Following on its proposal for enhanced proxy access published
earlier this year (see our May 29, 2015 Update, CCGG Proposes
Enhanced Proxy Access Rules), the Canadian Coalition for Good
Governance (CCGG) has published a Universal Proxy Policy
the use of a universal proxy, which lists the names of all
director nominees (whether nominated by the issuer or by dissident
shareholders) on a single proxy form, in contested director
elections of Canadian public companies, and
changes in corporate and securities laws to make such universal
The Current Regime
Under the current Canadian statutory regime (which is similar in
this regard to the U.S. regime), where there is a contested
director election, each of the company and a dissident can provide
shareholders with a separate form of proxy containing the names of
only those individuals they are recommending for election to the
board. In these circumstances, shareholders who vote by proxy (who
generally represent the holders of a significant majority of the
company's shares) must choose between mutually exclusive slates
of directors: a slate of directors nominated by the company or a
slate of directors nominated by a dissident. In contrast,
shareholders who attend the contested meeting in person can vote
for whatever combination of individuals they believe will comprise
the best board.
While this difference is the most significant issue that
generally is raised in the context of the current regime, it also
has been noted that the current regime can cause significant
confusion as a result of, among other things, multiple forms of
proxies and procedural rules that result in later proxies
superseding earlier proxies from the same shareholder.
A Universal Proxy Regime
A universal proxy would extend the flexibility afforded to
shareholders who attend meetings to shareholders who vote by proxy.
According to the CCGG, a mandatory universal proxy would improve
director accountability and enhance shareholder democracy by
aligning the rights of all shareholders, regardless of whether they
attend shareholder meetings. Similar submissions have been made to
the United States Securities and Exchange Commission (SEC) by the
Council of Institutional Investors.
Although rare, universal proxies have been used in past Canadian
proxy contests, perhaps most notably in the proxy contest between
Canadian Pacific Railway Limited and Pershing Square Capital
Management in 2012.
The CCGG is recommending that, until applicable laws are amended
to require universal proxies, each side of a proxy contest should
use either a single form of universal proxy or its own form, which
must set out all nominees with equal prominence. Whether this
recommendation is followed in any given contest likely will depend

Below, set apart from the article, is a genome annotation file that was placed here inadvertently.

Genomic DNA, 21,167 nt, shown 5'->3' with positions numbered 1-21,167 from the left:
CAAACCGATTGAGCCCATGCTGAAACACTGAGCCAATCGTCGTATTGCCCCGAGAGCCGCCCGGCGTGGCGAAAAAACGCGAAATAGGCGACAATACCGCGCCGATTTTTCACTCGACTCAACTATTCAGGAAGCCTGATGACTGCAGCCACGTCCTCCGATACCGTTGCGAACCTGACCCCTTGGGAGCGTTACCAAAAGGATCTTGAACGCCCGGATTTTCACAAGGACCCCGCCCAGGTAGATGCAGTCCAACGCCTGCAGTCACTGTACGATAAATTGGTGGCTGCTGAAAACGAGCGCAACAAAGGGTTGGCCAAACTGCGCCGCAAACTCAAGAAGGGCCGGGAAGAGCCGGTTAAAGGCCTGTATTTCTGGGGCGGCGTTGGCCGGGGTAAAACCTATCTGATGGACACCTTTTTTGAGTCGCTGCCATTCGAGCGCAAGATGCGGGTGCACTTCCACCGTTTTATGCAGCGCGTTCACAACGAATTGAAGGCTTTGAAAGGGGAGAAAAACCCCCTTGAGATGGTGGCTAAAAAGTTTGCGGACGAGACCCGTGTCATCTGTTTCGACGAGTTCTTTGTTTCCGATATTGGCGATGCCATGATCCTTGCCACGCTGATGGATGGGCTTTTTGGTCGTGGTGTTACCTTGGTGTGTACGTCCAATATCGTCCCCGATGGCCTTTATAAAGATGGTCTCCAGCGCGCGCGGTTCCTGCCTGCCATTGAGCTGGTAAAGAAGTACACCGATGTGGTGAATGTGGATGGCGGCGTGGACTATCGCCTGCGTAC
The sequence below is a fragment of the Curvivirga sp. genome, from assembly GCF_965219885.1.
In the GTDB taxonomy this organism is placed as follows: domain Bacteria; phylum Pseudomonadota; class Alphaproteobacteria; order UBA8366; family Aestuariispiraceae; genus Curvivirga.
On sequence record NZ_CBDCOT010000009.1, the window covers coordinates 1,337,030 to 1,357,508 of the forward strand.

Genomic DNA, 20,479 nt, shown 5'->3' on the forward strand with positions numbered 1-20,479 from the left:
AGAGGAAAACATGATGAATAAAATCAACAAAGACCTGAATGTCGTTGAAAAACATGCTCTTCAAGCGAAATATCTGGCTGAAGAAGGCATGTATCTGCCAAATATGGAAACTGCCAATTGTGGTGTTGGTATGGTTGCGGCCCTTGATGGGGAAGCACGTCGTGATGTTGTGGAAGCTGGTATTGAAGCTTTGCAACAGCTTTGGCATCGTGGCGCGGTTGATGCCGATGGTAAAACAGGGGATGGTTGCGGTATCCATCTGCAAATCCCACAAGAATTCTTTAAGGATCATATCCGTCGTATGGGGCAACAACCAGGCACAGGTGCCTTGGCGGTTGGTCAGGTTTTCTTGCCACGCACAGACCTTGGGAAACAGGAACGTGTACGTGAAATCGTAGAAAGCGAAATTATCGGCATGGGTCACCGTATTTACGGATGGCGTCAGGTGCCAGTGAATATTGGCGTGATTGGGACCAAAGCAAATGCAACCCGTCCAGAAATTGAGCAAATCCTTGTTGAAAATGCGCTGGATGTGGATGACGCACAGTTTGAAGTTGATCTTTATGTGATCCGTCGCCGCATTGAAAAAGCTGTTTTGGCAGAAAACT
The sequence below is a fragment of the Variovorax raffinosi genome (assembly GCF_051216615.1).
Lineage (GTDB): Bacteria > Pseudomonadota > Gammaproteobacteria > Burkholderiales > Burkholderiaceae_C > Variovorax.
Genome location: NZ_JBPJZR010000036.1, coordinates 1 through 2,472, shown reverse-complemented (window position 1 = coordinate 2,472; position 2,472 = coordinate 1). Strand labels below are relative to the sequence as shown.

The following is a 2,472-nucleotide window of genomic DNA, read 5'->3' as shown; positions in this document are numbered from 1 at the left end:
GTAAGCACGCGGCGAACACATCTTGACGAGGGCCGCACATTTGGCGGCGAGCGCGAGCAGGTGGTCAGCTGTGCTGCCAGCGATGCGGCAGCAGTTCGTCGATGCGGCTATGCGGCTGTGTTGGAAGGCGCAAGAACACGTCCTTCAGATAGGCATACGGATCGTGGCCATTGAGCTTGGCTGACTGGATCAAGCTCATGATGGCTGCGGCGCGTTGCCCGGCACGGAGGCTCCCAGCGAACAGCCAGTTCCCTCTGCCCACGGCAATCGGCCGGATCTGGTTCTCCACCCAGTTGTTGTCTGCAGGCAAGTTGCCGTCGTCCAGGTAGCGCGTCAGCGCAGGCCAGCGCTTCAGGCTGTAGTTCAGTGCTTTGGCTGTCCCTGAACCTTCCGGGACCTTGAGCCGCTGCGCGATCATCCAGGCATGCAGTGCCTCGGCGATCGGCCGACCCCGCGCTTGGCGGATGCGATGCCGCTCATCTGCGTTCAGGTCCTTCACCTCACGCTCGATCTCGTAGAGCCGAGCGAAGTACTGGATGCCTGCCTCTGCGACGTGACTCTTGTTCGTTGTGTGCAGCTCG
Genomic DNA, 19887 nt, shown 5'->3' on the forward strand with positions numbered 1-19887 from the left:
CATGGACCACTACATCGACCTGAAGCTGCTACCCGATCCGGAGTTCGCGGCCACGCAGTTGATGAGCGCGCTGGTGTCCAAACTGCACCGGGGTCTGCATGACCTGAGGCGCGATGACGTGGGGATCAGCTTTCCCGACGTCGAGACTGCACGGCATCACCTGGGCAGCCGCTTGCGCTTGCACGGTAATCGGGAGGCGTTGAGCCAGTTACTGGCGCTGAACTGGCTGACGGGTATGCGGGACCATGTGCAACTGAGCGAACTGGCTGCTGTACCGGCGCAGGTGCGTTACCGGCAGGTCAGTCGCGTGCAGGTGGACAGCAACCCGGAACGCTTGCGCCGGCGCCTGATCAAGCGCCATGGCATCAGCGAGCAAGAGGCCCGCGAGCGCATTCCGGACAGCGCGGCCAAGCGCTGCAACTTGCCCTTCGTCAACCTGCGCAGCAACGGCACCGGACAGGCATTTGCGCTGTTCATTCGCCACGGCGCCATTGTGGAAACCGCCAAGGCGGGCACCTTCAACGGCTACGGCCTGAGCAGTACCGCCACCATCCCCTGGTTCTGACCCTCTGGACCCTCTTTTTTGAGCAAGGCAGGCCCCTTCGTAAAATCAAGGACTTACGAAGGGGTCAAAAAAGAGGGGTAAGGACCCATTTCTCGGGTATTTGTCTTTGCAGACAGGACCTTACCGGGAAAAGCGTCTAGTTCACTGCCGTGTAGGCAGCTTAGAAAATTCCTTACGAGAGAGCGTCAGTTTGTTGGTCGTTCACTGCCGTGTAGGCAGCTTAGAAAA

on the perception by a company and dissidents of the strategic
benefit of a traditional or universal proxy.
The Path Forward
As with enhanced proxy access, with limited empirical data and
historical experience it is not clear that mandating a universal
proxy will necessarily enhance shareholder democracy, corporate
accountability and, ultimately, shareholder value. Supporters of
universal proxies have suggested that they allow fair treatment of
all shareholders and may stimulate settlements between issuers and
activists. Critics have raised a number of concerns, including that
universal proxies may in fact embolden activists to initiate more
proxy contests. They have also noted that where companies and
dissidents spend considerable time and resources selecting slates
of directors with a balanced range of skills, experience and
expertise, a universal proxy could result in a
"suboptimal" board that does not have the competencies
and skills that the board, as a whole, requires. Such a result
would be contrary to what the Canadian Securities Administrators
have suggested is a principal objective of the corporate governance
Notwithstanding these and other concerns, the CCGG's
recommendation, as well as an indication from the SEC's Chair
earlier this year that the SEC is encouraging the use of universal
proxies and considering similar changes to its rules, suggests that
universal proxies should be among the matters considered in
contested director elections.
The content of this article does not constitute legal advice
and should not be relied on in that way. Specific advice should be
sought about your specific circumstances.
To print this article, all you need is to be registered on Mondaq.com.
Click to Login as an existing user or Register so you can print this article.
Under the Income Tax Act, the Employment Insurance Act, and the Excise Tax Act, a director of a corporation is jointly and severally liable for a corporation's failure to deduct and remit source deductions or GST.
Under the Income Tax Act, the Employment Insurance Act, the Canada Pension Plan Act and the Excise Tax Act, a director of a corporation is jointly and severally liable for a corporation's failure to deduct and remit source deductions.
Register for Access and our Free Biweekly Alert for
This service is completely free. Access 250,000 archived articles from 100+ countries and get a personalised email twice a week covering developments (and yes, our lawyers like to think you’ve read our Disclaimer).